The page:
I was unmoved by the annus horribilis of the celebrity classes until the loss of a singer with a very big heart, writes Jim Duffy
I’ll be honest with you, I’ve not been too bothered about the demise of many of the celebrity class this year. All the luvvies do get themselves all worked up over their pals passing away and I am sure this year’s BBC look-back at those who are no longer with us will be especially poignant for many this year. It’s an “annus horribilis” according to the celebrity classes as so many of their peers have been affected.
Don’t get me wrong, I liked wee Ronnie Corbett. He seamed a decent bloke and I do recall the fun I had watching him as a wee boy, when he and the other Ronnie produced the Phantom Raspberry Blower sketches. But, passing away or dying is just the circle of life according to Mufasa from the Lion King. I watched it again this week. It always makes me think about when my time will be up and whether or not I will become one of the stars and get to look down on the poor souls still living on this planet. No, it’s fair to say that the passing of actors, comedians, singers, celebrities and TV presenters hasn’t really registered on my radar - until George Michael died.
We’ve never really had the chance to forget George Michael, as we’ve had to listen to Last Christmas non-stop on the radio over the last 20 years at this time of year. That said, it does always conjure up vivid memories of the video, the snow and poor George having to spend Christmas with the girl who dumped him for his best mate. That was a sore one and even I can relate to how he felt ... I jest somewhat.
George Michael was my generation and, like many artists who started out in bands, he made the decision to go solo early on. A bold decision, but in his case a successful one. I didn’t really feel him in Wham. But there is no doubt that his later work appealed to so many and still does. But why has it taken George dying to wake me up and make me think?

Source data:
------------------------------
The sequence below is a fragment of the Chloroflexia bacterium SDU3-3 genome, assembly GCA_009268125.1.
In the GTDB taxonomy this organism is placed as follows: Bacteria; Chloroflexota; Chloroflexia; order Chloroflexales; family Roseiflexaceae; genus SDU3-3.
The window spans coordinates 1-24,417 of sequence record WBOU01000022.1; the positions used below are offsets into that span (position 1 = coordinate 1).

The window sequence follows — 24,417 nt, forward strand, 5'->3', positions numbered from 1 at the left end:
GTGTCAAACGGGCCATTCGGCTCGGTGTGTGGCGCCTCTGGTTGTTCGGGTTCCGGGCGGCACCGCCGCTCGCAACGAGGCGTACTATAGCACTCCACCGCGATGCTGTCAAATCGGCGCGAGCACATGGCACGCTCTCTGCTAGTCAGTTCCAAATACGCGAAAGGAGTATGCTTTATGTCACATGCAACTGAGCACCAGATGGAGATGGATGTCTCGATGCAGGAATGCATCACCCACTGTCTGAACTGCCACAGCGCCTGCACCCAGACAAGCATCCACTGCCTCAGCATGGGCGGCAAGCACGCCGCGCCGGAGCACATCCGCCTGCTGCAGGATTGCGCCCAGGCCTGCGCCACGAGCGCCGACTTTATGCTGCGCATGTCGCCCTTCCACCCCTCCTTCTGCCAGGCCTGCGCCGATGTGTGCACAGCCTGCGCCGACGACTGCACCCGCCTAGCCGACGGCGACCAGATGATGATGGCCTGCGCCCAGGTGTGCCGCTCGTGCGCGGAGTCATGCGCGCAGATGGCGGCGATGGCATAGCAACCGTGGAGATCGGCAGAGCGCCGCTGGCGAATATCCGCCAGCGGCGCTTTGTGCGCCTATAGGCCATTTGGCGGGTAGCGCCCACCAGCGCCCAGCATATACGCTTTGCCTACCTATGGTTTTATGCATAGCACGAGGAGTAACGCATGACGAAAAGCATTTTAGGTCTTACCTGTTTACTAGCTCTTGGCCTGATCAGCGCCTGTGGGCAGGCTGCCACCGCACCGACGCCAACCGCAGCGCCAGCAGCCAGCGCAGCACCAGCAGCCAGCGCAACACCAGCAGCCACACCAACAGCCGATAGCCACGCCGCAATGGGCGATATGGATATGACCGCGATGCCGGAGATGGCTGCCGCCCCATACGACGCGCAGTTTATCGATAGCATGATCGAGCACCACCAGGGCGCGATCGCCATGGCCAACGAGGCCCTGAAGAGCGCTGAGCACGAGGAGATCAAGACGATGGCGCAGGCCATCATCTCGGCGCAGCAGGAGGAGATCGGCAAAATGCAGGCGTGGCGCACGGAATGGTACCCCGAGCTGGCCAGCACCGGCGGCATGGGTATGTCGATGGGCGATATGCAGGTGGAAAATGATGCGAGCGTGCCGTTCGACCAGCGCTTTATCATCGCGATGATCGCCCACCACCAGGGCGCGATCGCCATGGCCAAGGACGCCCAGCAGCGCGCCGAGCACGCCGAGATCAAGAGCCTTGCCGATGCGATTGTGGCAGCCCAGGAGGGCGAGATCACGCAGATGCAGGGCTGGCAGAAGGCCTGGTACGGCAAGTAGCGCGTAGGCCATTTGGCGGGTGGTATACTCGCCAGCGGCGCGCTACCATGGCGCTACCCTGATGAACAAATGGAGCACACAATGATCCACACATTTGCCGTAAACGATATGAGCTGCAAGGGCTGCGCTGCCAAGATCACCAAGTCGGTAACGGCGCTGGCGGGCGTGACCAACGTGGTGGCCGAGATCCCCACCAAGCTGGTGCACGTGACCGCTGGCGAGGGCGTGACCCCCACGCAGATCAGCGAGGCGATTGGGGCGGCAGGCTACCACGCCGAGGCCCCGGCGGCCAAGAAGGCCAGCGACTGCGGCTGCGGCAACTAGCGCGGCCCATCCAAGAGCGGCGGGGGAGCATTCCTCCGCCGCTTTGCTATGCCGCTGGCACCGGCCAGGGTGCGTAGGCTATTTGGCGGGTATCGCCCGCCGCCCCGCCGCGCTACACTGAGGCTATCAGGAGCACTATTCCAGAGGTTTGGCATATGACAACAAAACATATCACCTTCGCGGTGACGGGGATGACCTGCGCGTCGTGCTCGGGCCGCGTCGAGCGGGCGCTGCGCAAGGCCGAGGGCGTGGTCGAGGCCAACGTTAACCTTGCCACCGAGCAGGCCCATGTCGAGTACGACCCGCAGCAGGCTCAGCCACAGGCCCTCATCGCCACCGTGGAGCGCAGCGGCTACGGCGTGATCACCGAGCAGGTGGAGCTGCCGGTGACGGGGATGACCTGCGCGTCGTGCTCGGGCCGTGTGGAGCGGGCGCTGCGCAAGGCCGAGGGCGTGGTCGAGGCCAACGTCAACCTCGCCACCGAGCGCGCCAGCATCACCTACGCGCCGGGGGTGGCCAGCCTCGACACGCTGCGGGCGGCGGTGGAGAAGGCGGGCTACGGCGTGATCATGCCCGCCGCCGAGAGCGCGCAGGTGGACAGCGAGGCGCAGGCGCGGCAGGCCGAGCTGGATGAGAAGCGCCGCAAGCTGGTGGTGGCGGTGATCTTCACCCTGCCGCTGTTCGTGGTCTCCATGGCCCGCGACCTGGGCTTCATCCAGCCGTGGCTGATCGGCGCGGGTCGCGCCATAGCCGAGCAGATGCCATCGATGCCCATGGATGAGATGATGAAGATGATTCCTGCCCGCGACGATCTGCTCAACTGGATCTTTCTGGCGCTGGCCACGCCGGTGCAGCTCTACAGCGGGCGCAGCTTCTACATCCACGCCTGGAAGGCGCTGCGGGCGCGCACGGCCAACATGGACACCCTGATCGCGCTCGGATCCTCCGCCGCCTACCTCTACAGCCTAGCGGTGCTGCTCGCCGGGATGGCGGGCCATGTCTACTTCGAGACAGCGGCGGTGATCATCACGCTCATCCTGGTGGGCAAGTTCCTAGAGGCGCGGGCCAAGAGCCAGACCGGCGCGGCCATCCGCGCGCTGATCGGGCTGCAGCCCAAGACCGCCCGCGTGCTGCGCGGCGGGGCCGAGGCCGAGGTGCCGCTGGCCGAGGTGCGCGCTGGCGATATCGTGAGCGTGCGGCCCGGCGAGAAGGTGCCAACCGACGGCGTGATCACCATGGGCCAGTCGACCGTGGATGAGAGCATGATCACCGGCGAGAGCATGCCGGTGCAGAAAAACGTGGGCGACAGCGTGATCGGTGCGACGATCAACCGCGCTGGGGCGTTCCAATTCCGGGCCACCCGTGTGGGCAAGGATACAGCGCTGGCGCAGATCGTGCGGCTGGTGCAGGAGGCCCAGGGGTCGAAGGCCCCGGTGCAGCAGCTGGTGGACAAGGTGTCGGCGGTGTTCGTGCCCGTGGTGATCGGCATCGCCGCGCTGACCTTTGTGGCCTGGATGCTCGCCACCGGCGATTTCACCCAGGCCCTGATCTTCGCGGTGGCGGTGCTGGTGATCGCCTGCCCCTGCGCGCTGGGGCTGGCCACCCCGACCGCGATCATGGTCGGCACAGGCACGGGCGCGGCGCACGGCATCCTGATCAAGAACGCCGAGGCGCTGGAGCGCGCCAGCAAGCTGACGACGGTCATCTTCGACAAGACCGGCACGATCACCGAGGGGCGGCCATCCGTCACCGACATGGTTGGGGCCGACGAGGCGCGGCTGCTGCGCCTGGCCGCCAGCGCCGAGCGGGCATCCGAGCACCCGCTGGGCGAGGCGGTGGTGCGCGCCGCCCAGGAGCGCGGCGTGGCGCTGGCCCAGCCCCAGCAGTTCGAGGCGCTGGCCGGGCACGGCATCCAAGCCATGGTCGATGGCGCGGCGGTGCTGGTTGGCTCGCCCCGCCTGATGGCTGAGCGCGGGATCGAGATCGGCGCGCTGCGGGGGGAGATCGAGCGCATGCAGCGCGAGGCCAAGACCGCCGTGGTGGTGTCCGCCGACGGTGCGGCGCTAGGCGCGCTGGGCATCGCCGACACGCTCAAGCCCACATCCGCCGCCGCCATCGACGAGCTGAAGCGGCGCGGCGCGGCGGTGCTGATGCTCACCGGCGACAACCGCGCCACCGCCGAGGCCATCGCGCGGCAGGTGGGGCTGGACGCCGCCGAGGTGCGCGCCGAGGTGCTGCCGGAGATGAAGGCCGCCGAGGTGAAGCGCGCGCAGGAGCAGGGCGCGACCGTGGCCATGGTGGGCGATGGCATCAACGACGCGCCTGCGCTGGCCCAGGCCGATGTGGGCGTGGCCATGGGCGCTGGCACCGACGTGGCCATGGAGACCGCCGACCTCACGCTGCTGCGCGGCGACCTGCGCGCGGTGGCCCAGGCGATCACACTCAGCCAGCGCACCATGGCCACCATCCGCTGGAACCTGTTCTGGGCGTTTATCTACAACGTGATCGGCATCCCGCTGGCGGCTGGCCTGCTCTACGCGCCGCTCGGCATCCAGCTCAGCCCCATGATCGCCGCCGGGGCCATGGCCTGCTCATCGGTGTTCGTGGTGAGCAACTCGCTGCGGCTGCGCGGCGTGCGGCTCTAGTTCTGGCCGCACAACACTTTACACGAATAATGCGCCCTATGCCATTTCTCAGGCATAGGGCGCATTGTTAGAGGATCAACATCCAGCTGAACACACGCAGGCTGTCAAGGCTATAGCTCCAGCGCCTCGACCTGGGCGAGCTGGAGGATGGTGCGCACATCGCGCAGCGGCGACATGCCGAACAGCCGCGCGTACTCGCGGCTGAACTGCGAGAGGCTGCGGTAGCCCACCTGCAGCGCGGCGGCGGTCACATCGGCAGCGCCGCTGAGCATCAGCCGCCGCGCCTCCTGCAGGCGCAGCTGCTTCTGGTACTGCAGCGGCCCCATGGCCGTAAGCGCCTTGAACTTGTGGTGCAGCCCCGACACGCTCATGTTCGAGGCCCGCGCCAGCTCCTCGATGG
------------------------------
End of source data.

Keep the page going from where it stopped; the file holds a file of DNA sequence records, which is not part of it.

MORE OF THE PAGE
For one thing, he was talented. His song writing is world-renowned. He was a hit all over the world. I went to see him at the SECC in Glasgow years ago. Well, I was dragged there to be honest. But by the end of the concert, I was on my feet singing Faith with all the others there. It was magic and he was such an entertainer. Thanks for taking me Madeline, and not accepting my male-oriented bravado at the time. I’m so glad I got the chance to see him and say that I did. But there is more than just the song-writing and performing.
George Michael was for me one of the most decent human beings that I can see (from afar) who just came across as sincere. It’s all too easy to look at his massive drug taking over the last decade. He chose to live in the UK and that comes with press attention, especially when you ram your car into a shop window spliffed out your nut. George Michael admitted that, at times, he had up to 25 joints a day. This is a huge amount of bad stuff to put into one’s body. It’s almost industrial in size and scope.
There is no doubt much of this took its toll on him mentally and physically. I hear that stopping smoking is one of the toughest gigs ever. So, stopping smoking, hash and alcohol must have been a nightmare for George Michael and I guess that’s why he just couldn’t or simply just did not want to. We all have our demons, right?
No, I want to remember George Michael for his big heart as well as his songwriting and his frailties as a human being. I see so many philanthropists and charity oriented people who do give or donate, but the price is their ego. They have to be at the top table or have their name banded about as the saviour of this or that. They want MPs and MSPs to hail them as wonderful people. Not with George Michael. No, he gave oodles of his cash away – bucket loads. But, he chose to do it anonymously. He did not want a memorial in his name. He just wanted to give to help others and do it in a low-key fashion.
This for me is totally inspiring. When I heard of his generosity and how he had so much compassion for others, despite his own issues, it engenders a warm feeling in me. I have to take action as a result. I am going to challenge myself to be a bit more generous next year. Of course it will be my little secret...
Thanks George Michael for some terrific songs, for being human and for being there for others. Thanks for giving me a little … Faith!